• Ctrl+↑ or Ctrl+↓ : Scroll up / down a line in the editor
  • Ctrl+Shift+P : Go to the matching bracket
  • Shift+Cursor movement : Select text from the starting position of the cursor
  • Alt+Shift ↑ / ↓ : Select the previous / next syntactical element
  • Alt+Shift ↑ / ↓ / ← / → : Extending / reducing the selection of the previous / next syntactical element

Shortcuts to copy and move lines

  • Ctrl+Alt+↓ : Copy current line below the line in which the cursor is placed
  • Ctrl+Alt+↑ : Copy current line above the line in which the cursor is placed
  • Alt+Up : Move line one line up
  • Alt+Down : Move line one line down

Shortcuts to delete lines

  • Ctrl+D : Deletes line
  • Ctrl+Shift+DEL : Delete until end of line
  • Ctrl+DEL : Delete next element
  • Ctrl+BACKSPACE : Delete previous element

Shortcuts to create new lines

  • Shift+Enter : Adds a blank line below the current line and moves the cursor to the new line. The difference between a regular enter is that the currently line is unchanged, independently of the position of the cursor.
  • Ctrl+Shift+Enter : Same as Shift + Enter but above

Shortcuts to variable assignment

  • Ctrl+2, L : Assign statement to new local variable
  • Ctrl+2, F : Assign statement to new field

Shortcuts to coding

  • Shift+F2 : Show the Java doc for the selected type / class / method
  • Alt+Shift+N : Shortcut for the menu to create new objects
  • Alt+Shift+Z : Surround block with try and catch

Shortcuts to refactoring

  • Alt+Shift+R : Rename
  • Ctrl+2, R : Rename locally (in file), faster than Alt + Shift + R
  • Alt+Shift+T : Opens the context-sensitive refactoring menu, e.g., displays

Shortcuts must known by every developer

The following shortcuts are the absolute minimum a developer should be familiar with to work efficient in Eclipse.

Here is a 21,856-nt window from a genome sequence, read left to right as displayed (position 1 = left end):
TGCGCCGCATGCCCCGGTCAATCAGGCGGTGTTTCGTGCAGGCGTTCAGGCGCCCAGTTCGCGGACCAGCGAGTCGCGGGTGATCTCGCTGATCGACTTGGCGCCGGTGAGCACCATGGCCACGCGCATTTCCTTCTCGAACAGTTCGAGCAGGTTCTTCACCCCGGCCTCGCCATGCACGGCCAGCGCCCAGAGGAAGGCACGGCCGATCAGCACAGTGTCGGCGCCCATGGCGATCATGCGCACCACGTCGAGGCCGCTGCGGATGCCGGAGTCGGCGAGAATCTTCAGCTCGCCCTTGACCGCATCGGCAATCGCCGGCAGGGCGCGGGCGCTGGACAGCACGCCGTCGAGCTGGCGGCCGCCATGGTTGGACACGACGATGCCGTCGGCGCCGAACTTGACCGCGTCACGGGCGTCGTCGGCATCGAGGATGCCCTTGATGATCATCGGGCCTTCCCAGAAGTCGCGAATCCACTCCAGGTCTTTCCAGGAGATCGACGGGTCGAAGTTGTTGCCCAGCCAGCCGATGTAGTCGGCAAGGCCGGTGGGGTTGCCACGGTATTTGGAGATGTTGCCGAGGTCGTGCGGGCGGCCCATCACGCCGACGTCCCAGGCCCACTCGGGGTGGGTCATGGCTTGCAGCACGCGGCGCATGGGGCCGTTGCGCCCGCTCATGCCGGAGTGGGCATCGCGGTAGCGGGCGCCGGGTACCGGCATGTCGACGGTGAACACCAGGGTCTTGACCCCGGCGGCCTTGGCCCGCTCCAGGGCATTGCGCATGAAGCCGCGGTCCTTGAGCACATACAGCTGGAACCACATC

• Ctrl+S : Saves current editor
  • Ctrl+1 : Quick fix; shows potential fixes for warnings, errors or shows possible actions
  • Ctrl+Space : Content assist/ code completion
  • Ctrl+Q : Goes to the last edited position
  • Ctrl+D : Deletes current line in the editor
  • Ctrl+Shift+O : Adjusts the imports statements in the current Java source file
  • Ctrl+2, L or F : Assign statement to new local variable or field
  • Ctrl+Shift+T : Open Type Dialog
  • Ctrl+F11 : Run last launched application
  • Shift+F10 : Opens context menu. Keyboard equivalent to Mouse2
  • Ctrl+F10 : Opens view menu for current view.

If you are using some more useful Eclipse keyboard shortcuts which are not included then please post as comments, I will include them in this list. Let me know if you face any issues while using these eclipse shortcuts in any particular version of Eclipse IDE.

 

How to Enable YAML Editor in Eclipse?


Below are steps to Enable YAML/YML editor on eclipse IDE.

  • Open Eclipse IDE
  • Go to Help menu -> Eclipse Marketplace.
  • Search for term “YAML”
  • You will get lots of option select “YAML Editor” and click on install as in below screen.
YAML Editor in Eclipse
Enable YAML/YML Editor on Eclipse
  • Click check box corresponding to “Accept Terms and Conditions”.
  • Click on Apply button and restart eclipse.

More

To know more about YAML Syntax, Configuration with Java and other supporting language, frameworks and tools, Sample configuration files and JSON and YAML conversion follow below YAML Tutorials and YAML related exceptions follow YAML Issues.

 

Eclipse : How to set java path of JDK/JRE?


To set path of JDK for your project in eclipse follow below steps:

  • Right click on your project -> select properties.
  • Click in Library tab
  • To remove or update JRE/JDK remove existing from list as below.

 

Eclipse ClassPath Setting 1
Eclipse : How to set JDK/JRE Path

 

  • Click on add Library and select option as “JRE System Library” and click on Next button.

 

Eclipse ClassPath Setting 2
Eclipse : How to set JDK/JRE Path

 

  • If you need to use existing JRE/JDK you can select from installed JRE or if need to add new one click on Add button.
  • You will get popup of JRE definition. click on Directory option and select JAVA (JRE/JDK) version home directory as in below screen shot
  • Click on Finish button.

 

Eclipse ClassPath Setting 3
Eclipse : How to set JDK/JRE Path

 

  • Select one Installed JRE which want to use on your project.
  • Click on “Apply and Close” button.

 

Eclipse ClassPath Setting 4
Eclipse : How to set JDK/JRE Path

 

  • Finally selected JRE/JDK added to your project.
  • Click on “Apply and Close” button.

 

Eclipse ClassPath Setting 5
Eclipse : How to set JDK/JRE Path